Tuesday, May 17, 2011


The swordfish is a streamlined, fast-swimming fish. As its name suggests, it also has a fearsome, long swordlike structure complete with sharp edges extending out from its snout.

The purpose of the swordfish’s elongated snout is not entirely clear. It does not seem to be used as a weapon, although occasionally there are reports ofswordfish ramming boats. In one case, the sword had penetrated the wooden hull to a depth of 22 inches. Whales have also been found with swords from these fish embedded in their blubber.Almost certainly, however, these are the result of
accidental collisions.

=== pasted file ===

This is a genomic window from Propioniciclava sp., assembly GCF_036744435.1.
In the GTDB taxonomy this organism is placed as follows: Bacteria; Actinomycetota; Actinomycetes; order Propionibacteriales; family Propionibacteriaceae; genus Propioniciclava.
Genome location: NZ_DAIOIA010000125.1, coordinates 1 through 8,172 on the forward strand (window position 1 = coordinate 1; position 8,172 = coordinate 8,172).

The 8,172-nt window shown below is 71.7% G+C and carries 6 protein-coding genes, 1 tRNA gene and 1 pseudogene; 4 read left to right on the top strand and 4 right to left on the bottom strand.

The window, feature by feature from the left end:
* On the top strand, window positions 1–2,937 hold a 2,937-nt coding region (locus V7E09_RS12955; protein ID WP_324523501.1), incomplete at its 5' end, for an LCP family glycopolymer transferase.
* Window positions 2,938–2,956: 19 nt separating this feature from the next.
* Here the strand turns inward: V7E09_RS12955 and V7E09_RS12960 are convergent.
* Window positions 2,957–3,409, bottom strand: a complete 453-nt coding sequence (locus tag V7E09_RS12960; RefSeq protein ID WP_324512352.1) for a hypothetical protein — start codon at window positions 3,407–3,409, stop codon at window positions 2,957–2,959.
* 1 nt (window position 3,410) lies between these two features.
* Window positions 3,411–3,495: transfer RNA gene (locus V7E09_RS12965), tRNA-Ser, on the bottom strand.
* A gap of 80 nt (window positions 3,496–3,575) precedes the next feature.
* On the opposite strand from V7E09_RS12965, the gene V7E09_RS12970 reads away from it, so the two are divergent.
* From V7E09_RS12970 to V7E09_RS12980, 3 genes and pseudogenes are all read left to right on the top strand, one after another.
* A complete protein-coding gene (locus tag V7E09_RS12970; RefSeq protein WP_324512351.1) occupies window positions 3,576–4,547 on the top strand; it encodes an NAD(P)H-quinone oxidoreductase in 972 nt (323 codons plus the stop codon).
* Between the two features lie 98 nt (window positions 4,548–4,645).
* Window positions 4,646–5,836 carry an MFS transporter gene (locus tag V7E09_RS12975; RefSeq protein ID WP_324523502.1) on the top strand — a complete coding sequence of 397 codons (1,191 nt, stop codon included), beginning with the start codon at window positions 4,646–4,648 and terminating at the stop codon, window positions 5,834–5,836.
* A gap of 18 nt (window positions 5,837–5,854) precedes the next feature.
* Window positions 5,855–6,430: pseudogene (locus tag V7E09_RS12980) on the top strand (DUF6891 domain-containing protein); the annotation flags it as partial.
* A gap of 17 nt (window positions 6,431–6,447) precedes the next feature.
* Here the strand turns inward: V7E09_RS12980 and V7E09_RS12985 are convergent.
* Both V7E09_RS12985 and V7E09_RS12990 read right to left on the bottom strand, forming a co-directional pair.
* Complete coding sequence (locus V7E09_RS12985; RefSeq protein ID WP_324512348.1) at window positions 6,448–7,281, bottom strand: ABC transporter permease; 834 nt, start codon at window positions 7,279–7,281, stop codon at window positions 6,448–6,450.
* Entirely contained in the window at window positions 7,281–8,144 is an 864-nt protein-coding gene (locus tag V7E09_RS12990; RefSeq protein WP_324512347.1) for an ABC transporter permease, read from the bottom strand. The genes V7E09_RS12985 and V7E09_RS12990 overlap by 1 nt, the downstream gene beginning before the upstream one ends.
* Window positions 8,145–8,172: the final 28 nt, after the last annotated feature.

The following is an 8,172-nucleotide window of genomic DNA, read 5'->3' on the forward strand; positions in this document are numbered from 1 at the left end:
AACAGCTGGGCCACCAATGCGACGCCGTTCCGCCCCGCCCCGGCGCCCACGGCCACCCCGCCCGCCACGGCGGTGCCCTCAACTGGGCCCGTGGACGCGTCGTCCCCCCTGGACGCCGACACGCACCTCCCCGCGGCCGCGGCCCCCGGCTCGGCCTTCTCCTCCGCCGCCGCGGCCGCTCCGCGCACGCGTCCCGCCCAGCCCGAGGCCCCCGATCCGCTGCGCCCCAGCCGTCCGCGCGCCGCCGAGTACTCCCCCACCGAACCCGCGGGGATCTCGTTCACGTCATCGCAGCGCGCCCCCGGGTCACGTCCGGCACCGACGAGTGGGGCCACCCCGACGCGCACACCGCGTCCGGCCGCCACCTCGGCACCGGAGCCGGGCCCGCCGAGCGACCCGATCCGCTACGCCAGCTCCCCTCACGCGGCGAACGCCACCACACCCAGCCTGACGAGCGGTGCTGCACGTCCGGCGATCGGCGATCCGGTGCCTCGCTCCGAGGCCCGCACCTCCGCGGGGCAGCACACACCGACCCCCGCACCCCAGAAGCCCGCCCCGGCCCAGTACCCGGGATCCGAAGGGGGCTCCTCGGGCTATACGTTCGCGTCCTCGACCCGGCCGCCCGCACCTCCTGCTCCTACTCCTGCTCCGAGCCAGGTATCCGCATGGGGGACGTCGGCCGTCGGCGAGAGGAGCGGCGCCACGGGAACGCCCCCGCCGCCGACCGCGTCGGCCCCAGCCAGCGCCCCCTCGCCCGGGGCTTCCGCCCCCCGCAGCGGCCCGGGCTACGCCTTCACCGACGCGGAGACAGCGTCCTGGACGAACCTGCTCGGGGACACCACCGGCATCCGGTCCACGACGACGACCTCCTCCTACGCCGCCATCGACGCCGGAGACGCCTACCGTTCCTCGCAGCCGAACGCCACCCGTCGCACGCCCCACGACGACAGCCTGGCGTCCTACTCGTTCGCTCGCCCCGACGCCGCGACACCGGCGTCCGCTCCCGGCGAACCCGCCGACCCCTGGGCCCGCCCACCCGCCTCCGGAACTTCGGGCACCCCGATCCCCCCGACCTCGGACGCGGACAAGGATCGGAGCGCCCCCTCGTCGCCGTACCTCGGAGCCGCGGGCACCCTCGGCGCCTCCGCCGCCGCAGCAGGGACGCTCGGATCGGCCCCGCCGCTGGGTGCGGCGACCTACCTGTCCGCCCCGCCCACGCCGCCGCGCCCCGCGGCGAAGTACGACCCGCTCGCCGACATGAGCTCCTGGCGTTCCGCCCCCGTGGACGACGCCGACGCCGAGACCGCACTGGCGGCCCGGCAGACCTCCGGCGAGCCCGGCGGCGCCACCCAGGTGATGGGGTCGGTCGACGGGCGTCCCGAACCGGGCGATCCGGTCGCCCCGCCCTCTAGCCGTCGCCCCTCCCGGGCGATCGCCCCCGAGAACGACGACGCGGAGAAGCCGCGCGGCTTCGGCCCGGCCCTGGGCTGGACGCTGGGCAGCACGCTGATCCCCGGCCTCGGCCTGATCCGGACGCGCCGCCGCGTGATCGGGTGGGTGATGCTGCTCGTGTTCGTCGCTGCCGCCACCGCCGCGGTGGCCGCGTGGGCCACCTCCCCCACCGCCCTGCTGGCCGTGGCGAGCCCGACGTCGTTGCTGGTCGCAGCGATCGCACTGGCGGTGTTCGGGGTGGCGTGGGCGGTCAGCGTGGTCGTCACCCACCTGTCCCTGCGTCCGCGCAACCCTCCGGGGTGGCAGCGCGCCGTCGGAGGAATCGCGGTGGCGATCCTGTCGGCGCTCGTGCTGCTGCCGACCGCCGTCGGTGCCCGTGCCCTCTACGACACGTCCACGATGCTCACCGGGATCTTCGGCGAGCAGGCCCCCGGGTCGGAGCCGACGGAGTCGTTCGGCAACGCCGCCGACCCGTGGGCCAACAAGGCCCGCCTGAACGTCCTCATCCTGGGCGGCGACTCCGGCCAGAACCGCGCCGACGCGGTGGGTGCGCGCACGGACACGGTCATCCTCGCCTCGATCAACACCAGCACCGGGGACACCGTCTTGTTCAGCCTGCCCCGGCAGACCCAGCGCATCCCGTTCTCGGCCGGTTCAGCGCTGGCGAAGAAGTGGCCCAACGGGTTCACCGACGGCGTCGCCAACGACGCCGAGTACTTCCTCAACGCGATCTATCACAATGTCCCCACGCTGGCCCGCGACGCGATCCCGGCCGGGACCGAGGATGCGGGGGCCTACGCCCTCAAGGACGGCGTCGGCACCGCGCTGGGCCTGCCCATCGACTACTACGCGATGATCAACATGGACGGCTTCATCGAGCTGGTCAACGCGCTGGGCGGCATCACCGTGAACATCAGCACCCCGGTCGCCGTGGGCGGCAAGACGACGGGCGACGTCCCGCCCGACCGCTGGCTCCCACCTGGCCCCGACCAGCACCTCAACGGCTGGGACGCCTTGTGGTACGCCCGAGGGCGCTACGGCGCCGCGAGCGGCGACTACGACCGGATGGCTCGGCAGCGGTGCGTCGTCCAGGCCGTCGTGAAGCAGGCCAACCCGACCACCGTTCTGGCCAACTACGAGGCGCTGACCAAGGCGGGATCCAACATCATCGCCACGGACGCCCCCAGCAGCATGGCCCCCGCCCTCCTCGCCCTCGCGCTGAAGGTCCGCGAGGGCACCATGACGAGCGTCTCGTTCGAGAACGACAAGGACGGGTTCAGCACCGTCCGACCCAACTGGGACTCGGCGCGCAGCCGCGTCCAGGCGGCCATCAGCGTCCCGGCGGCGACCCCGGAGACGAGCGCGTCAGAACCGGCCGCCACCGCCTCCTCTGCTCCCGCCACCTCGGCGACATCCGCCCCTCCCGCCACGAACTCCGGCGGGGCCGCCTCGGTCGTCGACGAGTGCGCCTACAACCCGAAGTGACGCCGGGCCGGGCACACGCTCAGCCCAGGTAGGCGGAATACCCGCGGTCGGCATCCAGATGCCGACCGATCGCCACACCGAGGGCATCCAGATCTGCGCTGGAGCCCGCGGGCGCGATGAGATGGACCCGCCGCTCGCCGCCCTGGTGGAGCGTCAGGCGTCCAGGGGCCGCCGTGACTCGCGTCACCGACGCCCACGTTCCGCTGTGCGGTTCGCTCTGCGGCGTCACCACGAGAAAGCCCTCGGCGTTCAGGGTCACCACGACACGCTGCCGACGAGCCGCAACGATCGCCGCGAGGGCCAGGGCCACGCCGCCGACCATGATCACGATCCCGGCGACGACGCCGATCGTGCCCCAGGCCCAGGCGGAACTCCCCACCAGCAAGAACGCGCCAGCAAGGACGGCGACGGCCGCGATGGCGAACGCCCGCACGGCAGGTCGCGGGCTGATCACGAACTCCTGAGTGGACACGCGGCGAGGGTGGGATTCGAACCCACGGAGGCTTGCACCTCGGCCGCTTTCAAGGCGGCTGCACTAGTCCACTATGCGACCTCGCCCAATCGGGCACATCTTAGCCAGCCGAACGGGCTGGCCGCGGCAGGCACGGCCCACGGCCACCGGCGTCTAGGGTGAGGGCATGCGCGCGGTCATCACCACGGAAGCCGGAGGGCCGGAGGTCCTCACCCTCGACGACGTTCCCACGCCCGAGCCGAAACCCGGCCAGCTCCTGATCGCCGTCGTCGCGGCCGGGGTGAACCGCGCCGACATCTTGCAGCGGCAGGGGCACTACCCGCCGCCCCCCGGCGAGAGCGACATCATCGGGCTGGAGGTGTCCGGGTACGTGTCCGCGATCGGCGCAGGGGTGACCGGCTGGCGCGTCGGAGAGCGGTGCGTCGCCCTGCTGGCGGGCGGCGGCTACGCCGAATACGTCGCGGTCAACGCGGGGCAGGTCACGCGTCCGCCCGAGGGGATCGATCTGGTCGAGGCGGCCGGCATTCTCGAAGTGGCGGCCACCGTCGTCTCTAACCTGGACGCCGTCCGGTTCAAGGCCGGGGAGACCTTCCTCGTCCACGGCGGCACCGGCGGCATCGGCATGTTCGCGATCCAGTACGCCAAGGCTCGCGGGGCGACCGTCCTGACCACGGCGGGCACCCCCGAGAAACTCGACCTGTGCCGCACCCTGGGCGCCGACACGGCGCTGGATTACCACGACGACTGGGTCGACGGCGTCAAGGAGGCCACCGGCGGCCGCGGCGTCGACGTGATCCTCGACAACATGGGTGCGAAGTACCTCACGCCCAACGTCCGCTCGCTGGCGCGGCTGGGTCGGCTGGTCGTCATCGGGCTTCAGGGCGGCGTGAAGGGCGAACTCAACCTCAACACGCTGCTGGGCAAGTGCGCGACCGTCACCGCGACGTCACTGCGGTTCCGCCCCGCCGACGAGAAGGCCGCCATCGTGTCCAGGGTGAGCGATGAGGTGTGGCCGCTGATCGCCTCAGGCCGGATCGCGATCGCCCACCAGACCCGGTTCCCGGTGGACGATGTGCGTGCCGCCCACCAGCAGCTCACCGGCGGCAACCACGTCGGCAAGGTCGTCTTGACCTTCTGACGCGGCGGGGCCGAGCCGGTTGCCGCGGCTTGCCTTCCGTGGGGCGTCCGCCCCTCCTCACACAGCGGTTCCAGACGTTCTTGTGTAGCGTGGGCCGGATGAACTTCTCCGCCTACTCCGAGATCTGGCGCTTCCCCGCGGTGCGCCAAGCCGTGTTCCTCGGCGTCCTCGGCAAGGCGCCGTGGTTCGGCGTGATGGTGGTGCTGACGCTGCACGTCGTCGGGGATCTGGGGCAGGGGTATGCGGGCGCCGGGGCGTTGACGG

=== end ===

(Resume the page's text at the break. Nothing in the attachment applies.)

The swordfish has a streamlined body shape, which allows it to swim at speeds of up to 56 miles per hour. Hitting any type of obstruction at this speed would result in the sword becoming embedded and snapping off. It is much more likely that the sword is used for waving through shoals of fish, inevitably injuring some, which the swordfish can then catch more easily.

Swordfish Breeding
Swordfish tend to live on their own for most of the year. However, at the start of the breeding period they migrate to their traditional spawning grounds in the Sargasso Sea, in the North Atlantic Ocean south of  Bermuda. A single female may be accompanied by up to three males.A female swordfish may produce as many as 29 million tiny eggs, each measuring 0.04 inch across, which she scatters randomly in the water. By the time the young swordfish reach 0.4 inch in length, they already have a well-formed sword and are efficient predators of tiny planktonic creatures.


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